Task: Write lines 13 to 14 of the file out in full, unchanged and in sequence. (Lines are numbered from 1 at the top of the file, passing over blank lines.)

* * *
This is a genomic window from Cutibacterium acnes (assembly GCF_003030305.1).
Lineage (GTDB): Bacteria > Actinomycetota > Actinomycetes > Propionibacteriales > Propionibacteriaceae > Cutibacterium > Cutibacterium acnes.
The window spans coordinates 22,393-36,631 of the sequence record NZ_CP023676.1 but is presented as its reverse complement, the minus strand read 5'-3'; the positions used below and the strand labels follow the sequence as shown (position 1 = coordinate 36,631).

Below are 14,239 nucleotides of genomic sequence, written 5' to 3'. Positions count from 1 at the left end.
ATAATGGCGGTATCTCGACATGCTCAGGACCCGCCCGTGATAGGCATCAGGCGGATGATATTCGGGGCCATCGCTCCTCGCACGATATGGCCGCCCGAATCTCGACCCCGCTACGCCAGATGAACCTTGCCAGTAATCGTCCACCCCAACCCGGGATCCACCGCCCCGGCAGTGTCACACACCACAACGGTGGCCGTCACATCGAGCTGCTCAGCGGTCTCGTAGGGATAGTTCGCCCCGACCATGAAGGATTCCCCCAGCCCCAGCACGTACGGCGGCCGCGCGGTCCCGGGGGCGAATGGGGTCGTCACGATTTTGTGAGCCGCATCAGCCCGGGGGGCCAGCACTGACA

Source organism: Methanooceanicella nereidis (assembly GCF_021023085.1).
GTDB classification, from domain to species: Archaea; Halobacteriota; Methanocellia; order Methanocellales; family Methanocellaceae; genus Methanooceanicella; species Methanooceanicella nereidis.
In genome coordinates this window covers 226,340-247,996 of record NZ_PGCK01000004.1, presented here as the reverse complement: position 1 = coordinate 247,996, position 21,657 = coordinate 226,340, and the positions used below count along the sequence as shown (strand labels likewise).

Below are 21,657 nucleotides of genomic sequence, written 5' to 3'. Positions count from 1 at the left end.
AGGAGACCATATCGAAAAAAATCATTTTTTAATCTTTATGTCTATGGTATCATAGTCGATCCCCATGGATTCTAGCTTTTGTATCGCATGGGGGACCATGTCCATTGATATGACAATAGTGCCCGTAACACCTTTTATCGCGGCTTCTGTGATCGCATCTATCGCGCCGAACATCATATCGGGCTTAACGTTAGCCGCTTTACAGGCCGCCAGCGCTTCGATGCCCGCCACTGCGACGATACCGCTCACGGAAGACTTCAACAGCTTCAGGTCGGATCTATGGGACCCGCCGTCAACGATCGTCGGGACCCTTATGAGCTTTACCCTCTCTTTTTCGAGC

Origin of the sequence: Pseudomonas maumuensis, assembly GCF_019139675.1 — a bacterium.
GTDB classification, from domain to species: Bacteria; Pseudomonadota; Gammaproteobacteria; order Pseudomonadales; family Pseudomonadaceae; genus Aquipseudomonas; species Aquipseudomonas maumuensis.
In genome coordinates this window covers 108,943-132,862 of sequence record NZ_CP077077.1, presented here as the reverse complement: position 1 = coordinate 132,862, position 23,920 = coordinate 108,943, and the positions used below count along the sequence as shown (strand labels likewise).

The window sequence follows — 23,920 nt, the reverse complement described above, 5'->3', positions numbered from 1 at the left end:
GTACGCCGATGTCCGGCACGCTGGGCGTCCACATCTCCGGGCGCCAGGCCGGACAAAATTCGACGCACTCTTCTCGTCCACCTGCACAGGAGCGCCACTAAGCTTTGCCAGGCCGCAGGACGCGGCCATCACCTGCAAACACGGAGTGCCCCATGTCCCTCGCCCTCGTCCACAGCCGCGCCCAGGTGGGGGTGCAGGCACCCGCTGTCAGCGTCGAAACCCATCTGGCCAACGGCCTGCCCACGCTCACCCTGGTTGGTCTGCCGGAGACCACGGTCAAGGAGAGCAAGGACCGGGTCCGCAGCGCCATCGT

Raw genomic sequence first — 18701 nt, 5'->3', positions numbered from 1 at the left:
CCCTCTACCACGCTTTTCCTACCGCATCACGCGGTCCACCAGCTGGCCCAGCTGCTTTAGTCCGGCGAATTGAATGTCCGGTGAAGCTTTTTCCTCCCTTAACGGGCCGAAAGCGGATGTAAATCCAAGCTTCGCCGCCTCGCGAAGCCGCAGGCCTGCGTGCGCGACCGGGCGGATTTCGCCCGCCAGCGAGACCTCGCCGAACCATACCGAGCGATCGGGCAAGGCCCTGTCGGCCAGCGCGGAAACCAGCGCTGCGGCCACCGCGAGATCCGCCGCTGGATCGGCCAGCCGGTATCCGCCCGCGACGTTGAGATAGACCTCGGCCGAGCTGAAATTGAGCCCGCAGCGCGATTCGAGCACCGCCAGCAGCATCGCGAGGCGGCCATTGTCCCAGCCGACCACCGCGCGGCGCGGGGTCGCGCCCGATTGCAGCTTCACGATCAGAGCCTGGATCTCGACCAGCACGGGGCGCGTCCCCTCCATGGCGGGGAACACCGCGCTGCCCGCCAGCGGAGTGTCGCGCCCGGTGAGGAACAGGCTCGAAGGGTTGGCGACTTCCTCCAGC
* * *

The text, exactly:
In genome coordinates this window covers 108,943-132,862 of sequence record NZ_CP077077.1, presented here as the reverse complement: position 1 = coordinate 132,862, position 23,920 = coordinate 108,943, and the positions used below count along the sequence as shown (strand labels likewise).

The window sequence follows — 23,920 nt, the reverse complement described above, 5'->3', positions numbered from 1 at the left end: